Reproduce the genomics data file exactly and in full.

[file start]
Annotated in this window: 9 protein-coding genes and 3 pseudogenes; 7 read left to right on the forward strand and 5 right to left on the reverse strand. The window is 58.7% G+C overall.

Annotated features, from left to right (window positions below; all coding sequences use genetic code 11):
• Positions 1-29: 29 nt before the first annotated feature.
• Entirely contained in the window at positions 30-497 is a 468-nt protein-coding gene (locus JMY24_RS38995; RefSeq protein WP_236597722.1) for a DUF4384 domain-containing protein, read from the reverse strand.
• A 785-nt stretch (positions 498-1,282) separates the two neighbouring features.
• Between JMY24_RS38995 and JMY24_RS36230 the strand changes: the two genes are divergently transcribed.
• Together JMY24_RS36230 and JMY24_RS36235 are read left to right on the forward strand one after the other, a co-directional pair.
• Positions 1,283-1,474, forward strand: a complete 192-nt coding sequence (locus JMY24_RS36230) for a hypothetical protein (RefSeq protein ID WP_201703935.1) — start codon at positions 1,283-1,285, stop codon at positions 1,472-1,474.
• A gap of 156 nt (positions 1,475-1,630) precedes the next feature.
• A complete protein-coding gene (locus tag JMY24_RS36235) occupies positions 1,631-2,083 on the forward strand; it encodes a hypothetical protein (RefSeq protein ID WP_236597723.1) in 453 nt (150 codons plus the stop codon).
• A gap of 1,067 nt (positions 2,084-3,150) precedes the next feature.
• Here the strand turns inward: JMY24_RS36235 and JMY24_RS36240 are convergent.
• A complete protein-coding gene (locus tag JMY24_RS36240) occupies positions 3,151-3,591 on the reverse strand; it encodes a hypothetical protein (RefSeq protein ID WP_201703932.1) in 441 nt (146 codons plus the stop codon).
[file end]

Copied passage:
Annotated in this window: 9 protein-coding genes and 3 pseudogenes; 7 read left to right on the forward strand and 5 right to left on the reverse strand. The window is 58.7% G+C overall.

Annotated features, from left to right (window positions below; all coding sequences use genetic code 11):
• Positions 1-29: 29 nt before the first annotated feature.
• Entirely contained in the window at positions 30-497 is a 468-nt protein-coding gene (locus JMY24_RS38995; RefSeq protein WP_236597722.1) for a DUF4384 domain-containing protein, read from the reverse strand.
• A 785-nt stretch (positions 498-1,282) separates the two neighbouring features.
• Between JMY24_RS38995 and JMY24_RS36230 the strand changes: the two genes are divergently transcribed.
• Together JMY24_RS36230 and JMY24_RS36235 are read left to right on the forward strand one after the other, a co-directional pair.
• Positions 1,283-1,474, forward strand: a complete 192-nt coding sequence (locus JMY24_RS36230) for a hypothetical protein (RefSeq protein ID WP_201703935.1) — start codon at positions 1,283-1,285, stop codon at positions 1,472-1,474.
• A gap of 156 nt (positions 1,475-1,630) precedes the next feature.
• A complete protein-coding gene (locus tag JMY24_RS36235) occupies positions 1,631-2,083 on the forward strand; it encodes a hypothetical protein (RefSeq protein ID WP_236597723.1) in 453 nt (150 codons plus the stop codon).
• A gap of 1,067 nt (positions 2,084-3,150) precedes the next feature.
• Here the strand turns inward: JMY24_RS36235 and JMY24_RS36240 are convergent.
• A complete protein-coding gene (locus tag JMY24_RS36240) occupies positions 3,151-3,591 on the reverse strand; it encodes a hypothetical protein (RefSeq protein ID WP_201703932.1) in 441 nt (146 codons plus the stop codon).